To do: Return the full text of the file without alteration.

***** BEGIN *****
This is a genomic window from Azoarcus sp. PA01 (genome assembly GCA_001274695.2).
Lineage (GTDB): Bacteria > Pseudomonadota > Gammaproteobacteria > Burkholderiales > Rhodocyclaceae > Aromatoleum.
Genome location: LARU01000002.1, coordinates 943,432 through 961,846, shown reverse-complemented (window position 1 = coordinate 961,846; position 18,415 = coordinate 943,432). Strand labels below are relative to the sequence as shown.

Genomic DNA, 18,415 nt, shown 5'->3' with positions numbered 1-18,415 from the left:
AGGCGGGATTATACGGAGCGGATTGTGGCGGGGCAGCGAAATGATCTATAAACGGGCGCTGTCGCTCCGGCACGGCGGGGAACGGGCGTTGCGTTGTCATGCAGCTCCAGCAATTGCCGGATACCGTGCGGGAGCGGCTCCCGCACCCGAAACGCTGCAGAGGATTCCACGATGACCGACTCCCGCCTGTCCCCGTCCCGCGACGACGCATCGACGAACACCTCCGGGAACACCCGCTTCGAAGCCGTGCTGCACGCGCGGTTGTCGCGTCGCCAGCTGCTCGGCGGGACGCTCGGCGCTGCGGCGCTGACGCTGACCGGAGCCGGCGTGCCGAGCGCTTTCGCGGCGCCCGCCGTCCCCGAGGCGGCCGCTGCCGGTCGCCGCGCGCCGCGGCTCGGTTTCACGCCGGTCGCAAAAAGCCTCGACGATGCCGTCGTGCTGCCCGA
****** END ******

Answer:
This is a genomic window from Azoarcus sp. PA01 (genome assembly GCA_001274695.2).
Lineage (GTDB): Bacteria > Pseudomonadota > Gammaproteobacteria > Burkholderiales > Rhodocyclaceae > Aromatoleum.
Genome location: LARU01000002.1, coordinates 943,432 through 961,846, shown reverse-complemented (window position 1 = coordinate 961,846; position 18,415 = coordinate 943,432). Strand labels below are relative to the sequence as shown.

Genomic DNA, 18,415 nt, shown 5'->3' with positions numbered 1-18,415 from the left:
AGGCGGGATTATACGGAGCGGATTGTGGCGGGGCAGCGAAATGATCTATAAACGGGCGCTGTCGCTCCGGCACGGCGGGGAACGGGCGTTGCGTTGTCATGCAGCTCCAGCAATTGCCGGATACCGTGCGGGAGCGGCTCCCGCACCCGAAACGCTGCAGAGGATTCCACGATGACCGACTCCCGCCTGTCCCCGTCCCGCGACGACGCATCGACGAACACCTCCGGGAACACCCGCTTCGAAGCCGTGCTGCACGCGCGGTTGTCGCGTCGCCAGCTGCTCGGCGGGACGCTCGGCGCTGCGGCGCTGACGCTGACCGGAGCCGGCGTGCCGAGCGCTTTCGCGGCGCCCGCCGTCCCCGAGGCGGCCGCTGCCGGTCGCCGCGCGCCGCGGCTCGGTTTCACGCCGGTCGCAAAAAGCCTCGACGATGCCGTCGTGCTGCCCGA